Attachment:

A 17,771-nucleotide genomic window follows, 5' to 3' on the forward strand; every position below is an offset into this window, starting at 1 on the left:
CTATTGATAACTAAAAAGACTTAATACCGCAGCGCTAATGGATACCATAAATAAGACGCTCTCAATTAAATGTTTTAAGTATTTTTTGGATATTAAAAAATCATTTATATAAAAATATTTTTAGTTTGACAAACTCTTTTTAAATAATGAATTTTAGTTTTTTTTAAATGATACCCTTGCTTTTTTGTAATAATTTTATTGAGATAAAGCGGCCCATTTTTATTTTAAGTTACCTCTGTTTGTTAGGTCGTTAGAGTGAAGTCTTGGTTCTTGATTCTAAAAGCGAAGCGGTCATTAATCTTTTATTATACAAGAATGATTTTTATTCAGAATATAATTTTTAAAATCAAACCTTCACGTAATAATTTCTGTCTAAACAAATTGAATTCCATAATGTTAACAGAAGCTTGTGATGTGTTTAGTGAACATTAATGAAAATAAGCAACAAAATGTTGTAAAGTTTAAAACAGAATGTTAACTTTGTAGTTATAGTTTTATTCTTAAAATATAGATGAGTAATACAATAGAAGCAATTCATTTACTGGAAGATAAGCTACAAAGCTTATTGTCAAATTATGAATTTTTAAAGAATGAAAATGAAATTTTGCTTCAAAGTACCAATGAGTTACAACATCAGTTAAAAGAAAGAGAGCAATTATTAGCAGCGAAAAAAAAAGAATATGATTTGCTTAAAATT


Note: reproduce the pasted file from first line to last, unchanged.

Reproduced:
A 17,771-nucleotide genomic window follows, 5' to 3' on the forward strand; every position below is an offset into this window, starting at 1 on the left:
CTATTGATAACTAAAAAGACTTAATACCGCAGCGCTAATGGATACCATAAATAAGACGCTCTCAATTAAATGTTTTAAGTATTTTTTGGATATTAAAAAATCATTTATATAAAAATATTTTTAGTTTGACAAACTCTTTTTAAATAATGAATTTTAGTTTTTTTTAAATGATACCCTTGCTTTTTTGTAATAATTTTATTGAGATAAAGCGGCCCATTTTTATTTTAAGTTACCTCTGTTTGTTAGGTCGTTAGAGTGAAGTCTTGGTTCTTGATTCTAAAAGCGAAGCGGTCATTAATCTTTTATTATACAAGAATGATTTTTATTCAGAATATAATTTTTAAAATCAAACCTTCACGTAATAATTTCTGTCTAAACAAATTGAATTCCATAATGTTAACAGAAGCTTGTGATGTGTTTAGTGAACATTAATGAAAATAAGCAACAAAATGTTGTAAAGTTTAAAACAGAATGTTAACTTTGTAGTTATAGTTTTATTCTTAAAATATAGATGAGTAATACAATAGAAGCAATTCATTTACTGGAAGATAAGCTACAAAGCTTATTGTCAAATTATGAATTTTTAAAGAATGAAAATGAAATTTTGCTTCAAAGTACCAATGAGTTACAACATCAGTTAAAAGAAAGAGAGCAATTATTAGCAGCGAAAAAAAAAGAATATGATTTGCTTAAAATT